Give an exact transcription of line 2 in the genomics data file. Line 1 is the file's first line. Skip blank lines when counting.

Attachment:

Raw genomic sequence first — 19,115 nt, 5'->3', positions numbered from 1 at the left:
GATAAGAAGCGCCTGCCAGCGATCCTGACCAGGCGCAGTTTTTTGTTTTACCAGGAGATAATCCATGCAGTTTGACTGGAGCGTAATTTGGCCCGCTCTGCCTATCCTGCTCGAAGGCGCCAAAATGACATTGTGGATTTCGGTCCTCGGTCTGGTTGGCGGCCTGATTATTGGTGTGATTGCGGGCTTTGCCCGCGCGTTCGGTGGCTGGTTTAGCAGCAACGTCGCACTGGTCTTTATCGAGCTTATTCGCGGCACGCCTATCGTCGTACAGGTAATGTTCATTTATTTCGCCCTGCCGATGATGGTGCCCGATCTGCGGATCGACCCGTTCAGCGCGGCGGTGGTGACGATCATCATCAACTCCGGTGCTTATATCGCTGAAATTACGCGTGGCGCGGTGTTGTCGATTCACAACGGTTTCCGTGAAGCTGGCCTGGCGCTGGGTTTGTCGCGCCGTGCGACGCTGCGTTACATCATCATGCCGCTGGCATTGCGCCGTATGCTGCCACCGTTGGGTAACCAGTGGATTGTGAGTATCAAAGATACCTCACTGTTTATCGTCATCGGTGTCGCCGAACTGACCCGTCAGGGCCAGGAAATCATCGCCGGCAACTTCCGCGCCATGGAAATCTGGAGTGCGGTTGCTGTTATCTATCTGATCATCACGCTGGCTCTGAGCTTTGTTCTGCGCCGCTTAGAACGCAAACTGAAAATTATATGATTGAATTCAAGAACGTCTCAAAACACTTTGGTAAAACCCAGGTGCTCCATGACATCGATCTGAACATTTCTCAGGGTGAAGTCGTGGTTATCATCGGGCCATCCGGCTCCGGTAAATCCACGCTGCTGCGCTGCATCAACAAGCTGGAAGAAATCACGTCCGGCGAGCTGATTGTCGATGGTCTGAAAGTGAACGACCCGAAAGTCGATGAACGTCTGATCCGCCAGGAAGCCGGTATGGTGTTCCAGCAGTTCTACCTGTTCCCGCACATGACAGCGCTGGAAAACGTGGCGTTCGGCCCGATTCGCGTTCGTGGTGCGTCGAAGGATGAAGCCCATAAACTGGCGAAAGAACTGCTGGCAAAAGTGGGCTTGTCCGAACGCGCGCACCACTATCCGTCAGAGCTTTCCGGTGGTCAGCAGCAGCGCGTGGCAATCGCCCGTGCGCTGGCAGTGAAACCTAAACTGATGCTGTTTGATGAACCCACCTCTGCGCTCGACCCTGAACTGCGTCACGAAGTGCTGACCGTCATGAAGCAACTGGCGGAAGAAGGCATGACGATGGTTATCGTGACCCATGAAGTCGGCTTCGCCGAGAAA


GATAAGAAGCGCCTGCCAGCGATCCTGACCAGGCGCAGTTTTTTGTTTTACCAGGAGATAATCCATGCAGTTTGACTGGAGCGTAATTTGGCCCGCTCTGCCTATCCTGCTCGAAGGCGCCAAAATGACATTGTGGATTTCGGTCCTCGGTCTGGTTGGCGGCCTGATTATTGGTGTGATTGCGGGCTTTGCCCGCGCGTTCGGTGGCTGGTTTAGCAGCAACGTCGCACTGGTCTTTATCGAGCTTATTCGCGGCACGCCTATCGTCGTACAGGTAATGTTCATTTATTTCGCCCTGCCGATGATGGTGCCCGATCTGCGGATCGACCCGTTCAGCGCGGCGGTGGTGACGATCATCATCAACTCCGGTGCTTATATCGCTGAAATTACGCGTGGCGCGGTGTTGTCGATTCACAACGGTTTCCGTGAAGCTGGCCTGGCGCTGGGTTTGTCGCGCCGTGCGACGCTGCGTTACATCATCATGCCGCTGGCATTGCGCCGTATGCTGCCACCGTTGGGTAACCAGTGGATTGTGAGTATCAAAGATACCTCACTGTTTATCGTCATCGGTGTCGCCGAACTGACCCGTCAGGGCCAGGAAATCATCGCCGGCAACTTCCGCGCCATGGAAATCTGGAGTGCGGTTGCTGTTATCTATCTGATCATCACGCTGGCTCTGAGCTTTGTTCTGCGCCGCTTAGAACGCAAACTGAAAATTATATGATTGAATTCAAGAACGTCTCAAAACACTTTGGTAAAACCCAGGTGCTCCATGACATCGATCTGAACATTTCTCAGGGTGAAGTCGTGGTTATCATCGGGCCATCCGGCTCCGGTAAATCCACGCTGCTGCGCTGCATCAACAAGCTGGAAGAAATCACGTCCGGCGAGCTGATTGTCGATGGTCTGAAAGTGAACGACCCGAAAGTCGATGAACGTCTGATCCGCCAGGAAGCCGGTATGGTGTTCCAGCAGTTCTACCTGTTCCCGCACATGACAGCGCTGGAAAACGTGGCGTTCGGCCCGATTCGCGTTCGTGGTGCGTCGAAGGATGAAGCCCATAAACTGGCGAAAGAACTGCTGGCAAAAGTGGGCTTGTCCGAACGCGCGCACCACTATCCGTCAGAGCTTTCCGGTGGTCAGCAGCAGCGCGTGGCAATCGCCCGTGCGCTGGCAGTGAAACCTAAACTGATGCTGTTTGATGAACCCACCTCTGCGCTCGACCCTGAACTGCGTCACGAAGTGCTGACCGTCATGAAGCAACTGGCGGAAGAAGGCATGACGATGGTTATCGTGACCCATGAAGTCGGCTTCGCCGAGAAA